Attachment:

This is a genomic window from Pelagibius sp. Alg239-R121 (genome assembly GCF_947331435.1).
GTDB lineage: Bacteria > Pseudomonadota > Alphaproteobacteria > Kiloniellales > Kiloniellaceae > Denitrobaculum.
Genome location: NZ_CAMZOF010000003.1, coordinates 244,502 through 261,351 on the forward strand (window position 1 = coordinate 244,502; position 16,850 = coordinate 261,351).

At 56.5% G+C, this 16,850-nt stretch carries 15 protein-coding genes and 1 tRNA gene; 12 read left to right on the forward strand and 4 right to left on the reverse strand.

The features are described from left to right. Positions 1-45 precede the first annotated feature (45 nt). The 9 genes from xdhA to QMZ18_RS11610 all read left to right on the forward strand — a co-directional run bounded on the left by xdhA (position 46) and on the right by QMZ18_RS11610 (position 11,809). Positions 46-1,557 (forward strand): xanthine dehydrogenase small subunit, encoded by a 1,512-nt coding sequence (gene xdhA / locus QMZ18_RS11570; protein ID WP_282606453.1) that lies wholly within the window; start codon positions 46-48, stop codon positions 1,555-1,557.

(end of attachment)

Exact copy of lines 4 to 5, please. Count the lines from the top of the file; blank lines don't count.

At 56.5% G+C, this 16,850-nt stretch carries 15 protein-coding genes and 1 tRNA gene; 12 read left to right on the forward strand and 4 right to left on the reverse strand.

The features are described from left to right. Positions 1-45 precede the first annotated feature (45 nt). The 9 genes from xdhA to QMZ18_RS11610 all read left to right on the forward strand — a co-directional run bounded on the left by xdhA (position 46) and on the right by QMZ18_RS11610 (position 11,809). Positions 46-1,557 (forward strand): xanthine dehydrogenase small subunit, encoded by a 1,512-nt coding sequence (gene xdhA / locus QMZ18_RS11570; protein ID WP_282606453.1) that lies wholly within the window; start codon positions 46-48, stop codon positions 1,555-1,557.